Oh boy…this is going to be a huge mess, SJ. No doubt you mean well, but that can only go so far.
As to your central question, there is this idea that just as Christianity went through very violent periods and there was also violence involved in some episodes or regions, so it is unfair to single out Islam for doing essentially what “we” did earlier, just because now it can be captured in real time and is fresh in many of our minds. While not completely off-base (in the sense that I would not pretend that Christianity hasn’t also had its own share of violence), I think that if asking about its essential character, this comparison between Islam and Christianity does not hold up so well. If we take, for instance, the first few decades of each faith as the best/purest examples (as I have met many Muslims who do, looking to the age of the “rightly-guided caliphs”, 632-661, as a sort of Islamic golden age when people really followed the Qur’an and the Sunnah), or even the first few centuries (to include the Umayyads for the Muslims, and the Early Church Fathers for us), we see a very different modus operandi among the Muslims than among the Christians. By 661 (the end of the Rashidun caliphate), the whole of what is now considered the “Middle East” had been conquered in the name of Islam by force. That is roughly thirty years after Muhammad’s death. By contrast, what was happening with Christianity roughly thirty years after Christ? St. Mark the Evangelist was being martyred in Egypt (68 AD), St. Peter in Rome (c.67 AD), etc. So one could look at this in a few different ways: The speed with which Muhammad’s immediate successors spread violence in the name of expanding their faith proves that Islam is inherently violent, or perhaps proves how quickly corrupted the original peaceful vision of Islam proved to be. (If I recall correctly from our friend Famdigy’s posts, Shia have a view closer to the latter, recognizing violence in early Islamic history to be the result of politicking on the part of the early Muslims, rather than something inherent to Islam as a thing.)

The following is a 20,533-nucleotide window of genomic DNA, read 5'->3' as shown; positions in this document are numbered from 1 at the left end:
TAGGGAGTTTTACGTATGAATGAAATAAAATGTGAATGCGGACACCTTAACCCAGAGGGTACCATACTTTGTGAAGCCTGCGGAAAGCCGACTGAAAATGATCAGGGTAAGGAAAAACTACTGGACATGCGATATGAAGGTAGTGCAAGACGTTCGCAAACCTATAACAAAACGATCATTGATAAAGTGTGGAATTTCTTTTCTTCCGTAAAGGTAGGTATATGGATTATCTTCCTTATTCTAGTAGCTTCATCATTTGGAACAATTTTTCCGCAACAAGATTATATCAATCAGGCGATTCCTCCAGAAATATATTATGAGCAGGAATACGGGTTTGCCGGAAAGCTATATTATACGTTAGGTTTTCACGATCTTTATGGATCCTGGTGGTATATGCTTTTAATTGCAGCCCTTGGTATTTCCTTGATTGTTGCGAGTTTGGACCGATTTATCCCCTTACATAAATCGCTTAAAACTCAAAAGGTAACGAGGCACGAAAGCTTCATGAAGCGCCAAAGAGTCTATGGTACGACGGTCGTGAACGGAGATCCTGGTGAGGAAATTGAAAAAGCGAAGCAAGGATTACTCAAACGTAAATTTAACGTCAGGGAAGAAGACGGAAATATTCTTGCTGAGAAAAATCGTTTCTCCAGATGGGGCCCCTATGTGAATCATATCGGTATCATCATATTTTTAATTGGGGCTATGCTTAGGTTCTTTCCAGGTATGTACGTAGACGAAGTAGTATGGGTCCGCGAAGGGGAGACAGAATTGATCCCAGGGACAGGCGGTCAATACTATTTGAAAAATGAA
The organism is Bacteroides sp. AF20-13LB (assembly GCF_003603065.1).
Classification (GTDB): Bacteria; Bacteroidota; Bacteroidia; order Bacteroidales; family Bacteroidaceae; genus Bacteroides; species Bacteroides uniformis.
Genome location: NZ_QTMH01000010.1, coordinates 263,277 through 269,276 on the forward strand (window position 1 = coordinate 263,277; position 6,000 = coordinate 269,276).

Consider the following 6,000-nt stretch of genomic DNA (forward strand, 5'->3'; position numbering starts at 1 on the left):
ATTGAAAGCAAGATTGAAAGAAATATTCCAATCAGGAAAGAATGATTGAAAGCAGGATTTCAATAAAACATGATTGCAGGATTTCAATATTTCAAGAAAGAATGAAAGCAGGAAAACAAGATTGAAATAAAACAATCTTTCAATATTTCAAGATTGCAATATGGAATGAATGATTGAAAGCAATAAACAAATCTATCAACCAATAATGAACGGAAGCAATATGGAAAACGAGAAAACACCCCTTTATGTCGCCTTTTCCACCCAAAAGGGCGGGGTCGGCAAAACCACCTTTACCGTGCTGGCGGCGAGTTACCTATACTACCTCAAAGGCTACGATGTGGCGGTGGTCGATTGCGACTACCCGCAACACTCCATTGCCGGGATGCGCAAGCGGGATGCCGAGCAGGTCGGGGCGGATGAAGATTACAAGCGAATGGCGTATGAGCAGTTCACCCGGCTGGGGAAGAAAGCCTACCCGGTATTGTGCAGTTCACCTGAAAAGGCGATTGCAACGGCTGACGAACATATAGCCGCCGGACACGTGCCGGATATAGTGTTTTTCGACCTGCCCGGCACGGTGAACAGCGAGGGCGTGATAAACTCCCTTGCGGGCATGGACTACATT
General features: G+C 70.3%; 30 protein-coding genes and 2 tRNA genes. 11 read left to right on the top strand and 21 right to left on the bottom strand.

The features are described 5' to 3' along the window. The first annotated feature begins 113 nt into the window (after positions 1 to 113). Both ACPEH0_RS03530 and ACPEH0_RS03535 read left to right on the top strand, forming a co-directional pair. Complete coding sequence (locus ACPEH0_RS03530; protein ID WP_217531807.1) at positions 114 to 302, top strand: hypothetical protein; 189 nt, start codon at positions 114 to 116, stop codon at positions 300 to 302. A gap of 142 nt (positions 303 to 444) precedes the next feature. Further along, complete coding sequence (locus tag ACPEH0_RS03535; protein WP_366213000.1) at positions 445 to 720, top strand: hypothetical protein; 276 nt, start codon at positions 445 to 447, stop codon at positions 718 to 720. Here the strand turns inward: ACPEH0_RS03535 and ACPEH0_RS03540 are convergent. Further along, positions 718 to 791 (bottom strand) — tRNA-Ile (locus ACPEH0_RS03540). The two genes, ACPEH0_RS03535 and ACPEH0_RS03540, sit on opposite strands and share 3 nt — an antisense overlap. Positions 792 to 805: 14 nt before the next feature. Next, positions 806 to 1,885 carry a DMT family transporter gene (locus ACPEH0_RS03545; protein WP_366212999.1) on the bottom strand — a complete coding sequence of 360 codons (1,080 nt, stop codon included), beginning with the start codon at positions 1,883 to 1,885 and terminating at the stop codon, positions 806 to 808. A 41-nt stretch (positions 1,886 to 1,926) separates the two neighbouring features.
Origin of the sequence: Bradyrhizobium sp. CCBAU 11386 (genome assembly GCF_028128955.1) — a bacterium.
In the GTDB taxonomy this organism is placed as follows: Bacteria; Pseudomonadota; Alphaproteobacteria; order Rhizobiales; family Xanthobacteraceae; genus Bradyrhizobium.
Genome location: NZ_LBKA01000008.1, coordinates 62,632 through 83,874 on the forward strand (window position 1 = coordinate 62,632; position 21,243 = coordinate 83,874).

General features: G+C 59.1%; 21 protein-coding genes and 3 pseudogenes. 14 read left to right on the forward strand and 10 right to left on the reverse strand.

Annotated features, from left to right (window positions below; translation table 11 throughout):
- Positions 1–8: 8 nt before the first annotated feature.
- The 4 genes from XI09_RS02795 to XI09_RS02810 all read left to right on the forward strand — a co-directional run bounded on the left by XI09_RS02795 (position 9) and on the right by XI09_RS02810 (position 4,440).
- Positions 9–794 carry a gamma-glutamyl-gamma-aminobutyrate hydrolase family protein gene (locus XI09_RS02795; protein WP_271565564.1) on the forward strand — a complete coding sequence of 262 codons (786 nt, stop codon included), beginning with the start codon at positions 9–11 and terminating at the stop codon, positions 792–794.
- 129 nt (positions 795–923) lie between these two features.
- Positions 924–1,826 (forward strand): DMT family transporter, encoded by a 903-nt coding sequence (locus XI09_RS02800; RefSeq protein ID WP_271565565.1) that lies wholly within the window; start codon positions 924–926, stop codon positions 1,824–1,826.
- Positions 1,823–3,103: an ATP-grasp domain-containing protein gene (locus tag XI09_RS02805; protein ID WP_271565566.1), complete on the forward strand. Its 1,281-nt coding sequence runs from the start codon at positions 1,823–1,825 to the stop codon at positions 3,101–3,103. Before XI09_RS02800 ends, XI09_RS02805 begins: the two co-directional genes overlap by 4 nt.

Anyway…being a member of a native Middle Eastern church, it is hard for me to find much good to say about Islam, in so far as it has interacted with populations and regions outside of its original Arabian homeland. But there are, of course, primary source documents from our bishops and other chroniclers of the early days of Islam in Egypt who are a bit more stoic about the whole thing, writing about the good that was done by the Islamic caliph, but without forgetting also the bad. From Pope St. Isaac of Rakoti (689-92), or rather the Life of Isaac written by Mina of Pshati to commemorate the good patriarch, we learn that 'Abd al-'Aziz built churches and monasteries for the monks around his city, but also that he used these to promote Islam:
He ordered the breaking of all the crosses which were in the land of Egypt, even the crosses of gold and silver. So the Christians in the country of Egypt became troubled. Then he wrote a number of notices and placed them on the doors of the churches in Misr and the Delta, saying in them: ‘Muhammad is the great messenger (al-rasul al-kabir) who is God’s, and Jesus too is the messenger of God. God does not beget and is not begotten.’ (Life of Isaac of Rakoti, 368)
So it has been at best a mix of peace and violence towards us. It makes sense if you think about it: The Qur’an affords us some very limited rights in exchange for our loyalty and possessions to be given over to the Muslims (of course, this is not a free exchange), so it behooves them to then treat us with the measure of good will that their religion allows them to show us. At the same time, however, actively helping us is discouraged (certainly things like building churches, as above, can be seen as a sort of “charm offensive”, somewhat outside of the bounds established by, say, the Pact of 'Umar, which does not permit us to build churches ourselves), as we only really exist in Islamic societies in order to serve the interests of Muslims, who would of course like to see our conversion to their way, so that one day our faith will disappear and the world will become Islamic as it was supposedly meant to be.
That is an attitude that portends violence, whether or not we see it in any given period of time or place. And that attitude is explicitly spelled out in the Qur’an, in verses such as 3:110: “You are the best nation produced [as an example] for mankind. You enjoin what is right and forbid what is wrong and believe in Allah . If only the People of the Scripture had believed, it would have been better for them. Among them are believers, but most of them are defiantly disobedient.”
You see, we could have been as good as they are, but we’re not because we don’t believe in Muhammad’s religion… :ehh:
Anyway, if you are interested, here is a Coptic bishop’s take on the relation of Islam and Egypt, to give an idea of how people who have lived with Islam for basically all of its history see it.